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**Hint**We are given the side of the current carrying square loop and the current flowing through it and are asked to find the magnetic field at the center of the loop. We will use the concepts where we could connect the current at a point to the magnetic field and the length of the loop.

**Formula Used**

$B = \dfrac{{{\mu _0}}}{{4\pi }}\dfrac{I}{a}(\cos {\theta _1} + \cos {\theta _2})$

Where, $B$ is the magnetic field at a point, ${\mu _0}$ is the permeability of open space or vacuum, $I$ is the current flowing through the conductor and $a$ is the distance of the point from the edge of the conductor. ${\theta _1}$ and ${\theta _2}$ are the angle between the line joining the point with one edge and the edge of the loop.

**Complete Step By Step Solution**

Here,

We have constructed a line $OA$ to the mid of one of the edges of the square.

Now,

As $O$ is the center of the square, the angles ${\theta _1} = {\theta _2} = \dfrac{\pi }{4}$ (As edge angle of a square is $\dfrac{\pi }{2}$)

Now,

The parameters given are,

Current through the conductor, $I = 5A$

Length of each edge, $L = 10cm = {10^{ - 1}}m$

Now,

As per the diagram,

Distance of the edge of the square from the center, $a = 0.5 \times {10^{ - 1}}m = 5 \times {10^{ - 2}}m$

And we know,

${\mu _0} = 4\pi \times {10^{ - 7}}H{m^{ - 1}}$

Thus, applying the formula $B = \dfrac{{{\mu _0}}}{{4\pi }}\dfrac{I}{a}$ , we get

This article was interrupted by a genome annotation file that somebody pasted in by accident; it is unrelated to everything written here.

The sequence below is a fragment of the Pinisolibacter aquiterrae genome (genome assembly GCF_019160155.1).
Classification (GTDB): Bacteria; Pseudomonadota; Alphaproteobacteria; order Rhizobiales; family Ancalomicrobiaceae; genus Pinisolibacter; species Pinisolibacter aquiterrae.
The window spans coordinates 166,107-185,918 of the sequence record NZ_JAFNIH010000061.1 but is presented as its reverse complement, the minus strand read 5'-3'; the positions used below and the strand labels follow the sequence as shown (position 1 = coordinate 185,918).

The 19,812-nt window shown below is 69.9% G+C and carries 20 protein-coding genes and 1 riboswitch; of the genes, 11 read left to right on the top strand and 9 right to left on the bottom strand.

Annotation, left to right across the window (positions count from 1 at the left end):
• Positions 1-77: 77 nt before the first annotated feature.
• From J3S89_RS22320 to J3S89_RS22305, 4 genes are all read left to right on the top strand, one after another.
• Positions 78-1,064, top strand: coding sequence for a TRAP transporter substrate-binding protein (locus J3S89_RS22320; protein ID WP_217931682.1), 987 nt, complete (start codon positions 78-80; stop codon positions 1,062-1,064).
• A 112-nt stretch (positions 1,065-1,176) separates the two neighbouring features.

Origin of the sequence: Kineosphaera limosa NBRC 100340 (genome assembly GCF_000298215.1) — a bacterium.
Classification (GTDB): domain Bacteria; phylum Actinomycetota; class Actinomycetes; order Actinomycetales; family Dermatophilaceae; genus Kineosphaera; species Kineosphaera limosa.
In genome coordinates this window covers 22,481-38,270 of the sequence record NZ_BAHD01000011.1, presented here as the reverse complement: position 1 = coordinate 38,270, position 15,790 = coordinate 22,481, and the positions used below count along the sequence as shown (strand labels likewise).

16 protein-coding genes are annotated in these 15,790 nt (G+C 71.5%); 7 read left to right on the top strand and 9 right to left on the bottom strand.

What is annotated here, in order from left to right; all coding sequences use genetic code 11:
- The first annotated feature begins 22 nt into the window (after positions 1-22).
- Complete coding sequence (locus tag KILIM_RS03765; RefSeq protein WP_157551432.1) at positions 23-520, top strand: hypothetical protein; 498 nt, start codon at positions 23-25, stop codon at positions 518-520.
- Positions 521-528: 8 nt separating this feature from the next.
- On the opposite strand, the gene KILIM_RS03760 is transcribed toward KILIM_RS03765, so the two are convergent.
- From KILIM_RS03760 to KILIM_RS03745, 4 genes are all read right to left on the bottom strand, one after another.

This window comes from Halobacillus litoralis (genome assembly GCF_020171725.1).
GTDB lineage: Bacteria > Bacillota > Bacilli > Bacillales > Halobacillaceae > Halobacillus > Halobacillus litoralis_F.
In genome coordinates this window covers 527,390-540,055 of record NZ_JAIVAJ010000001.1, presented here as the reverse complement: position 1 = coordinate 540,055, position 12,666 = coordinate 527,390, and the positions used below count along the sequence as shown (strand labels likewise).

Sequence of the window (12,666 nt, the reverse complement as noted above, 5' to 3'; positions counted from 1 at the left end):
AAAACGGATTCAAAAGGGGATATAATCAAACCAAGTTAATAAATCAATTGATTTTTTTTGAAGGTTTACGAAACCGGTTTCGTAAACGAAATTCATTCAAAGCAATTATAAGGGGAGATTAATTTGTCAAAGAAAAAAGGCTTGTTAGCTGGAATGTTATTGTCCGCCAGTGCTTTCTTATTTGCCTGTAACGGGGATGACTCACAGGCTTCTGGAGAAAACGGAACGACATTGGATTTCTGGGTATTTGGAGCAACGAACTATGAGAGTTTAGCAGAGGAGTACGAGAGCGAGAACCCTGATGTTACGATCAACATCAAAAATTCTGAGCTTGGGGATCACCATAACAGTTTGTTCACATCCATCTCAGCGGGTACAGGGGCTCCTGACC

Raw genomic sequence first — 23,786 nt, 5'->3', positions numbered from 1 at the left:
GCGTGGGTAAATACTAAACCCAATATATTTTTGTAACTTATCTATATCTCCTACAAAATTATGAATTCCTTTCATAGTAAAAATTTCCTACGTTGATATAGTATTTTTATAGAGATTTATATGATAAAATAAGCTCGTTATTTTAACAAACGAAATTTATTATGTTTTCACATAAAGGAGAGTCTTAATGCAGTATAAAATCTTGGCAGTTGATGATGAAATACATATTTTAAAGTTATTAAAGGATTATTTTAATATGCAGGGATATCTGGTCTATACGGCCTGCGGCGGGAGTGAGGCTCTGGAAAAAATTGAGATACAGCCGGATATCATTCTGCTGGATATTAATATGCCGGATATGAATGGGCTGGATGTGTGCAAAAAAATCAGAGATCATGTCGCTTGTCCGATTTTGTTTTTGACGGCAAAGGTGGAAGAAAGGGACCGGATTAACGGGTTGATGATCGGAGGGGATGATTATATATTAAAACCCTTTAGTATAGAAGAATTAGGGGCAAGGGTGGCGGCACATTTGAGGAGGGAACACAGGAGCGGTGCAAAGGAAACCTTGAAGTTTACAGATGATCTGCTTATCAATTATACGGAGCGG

\[B = \dfrac{{4\pi \times {{10}^{ - 7}}H{m^{ - 1}}}}{{4\pi }} \times \dfrac{{5A}}{{5 \times {{10}^{ - 2}}m}}\left( {\cos \dfrac{\pi }{4} + \cos \dfrac{\pi }{4}} \right)\]

Calculating and putting in the value $\cos \dfrac{\pi }{4} = \dfrac{1}{{\sqrt 2 }}$, we get

$B = \sqrt 2 \times {10^{ - 5}}T$

Now, each and every edge will apply the same magnetic field on the center

Thus,

\[Net{\text{ }}magnetic{\text{ }}field{\text{ }}on{\text{ }}the{\text{ }}center{\text{ }} = {\text{ }}4{\text{ }} \times magnetic{\text{ }}field{\text{ }}by{\text{ }}each{\text{ }}edge = {\text{ }}4 \times B\]

Hence,

${B_{Net}} = 4\sqrt 2 \times {10^{ - 5}}T$

**Thus, the answer is (C).**

**Note**We multiplied the number of edges with the individual magnetic field of each edge in order to get the net magnetic field on the center. But this was the case of a square where each and every edge has the same dimension. If the loop was of a different shape, then the calculations would have been somewhat different from the one we did. As this loop was a square, it was safe to assume that each edge will apply the same amount of magnetic field on the center.

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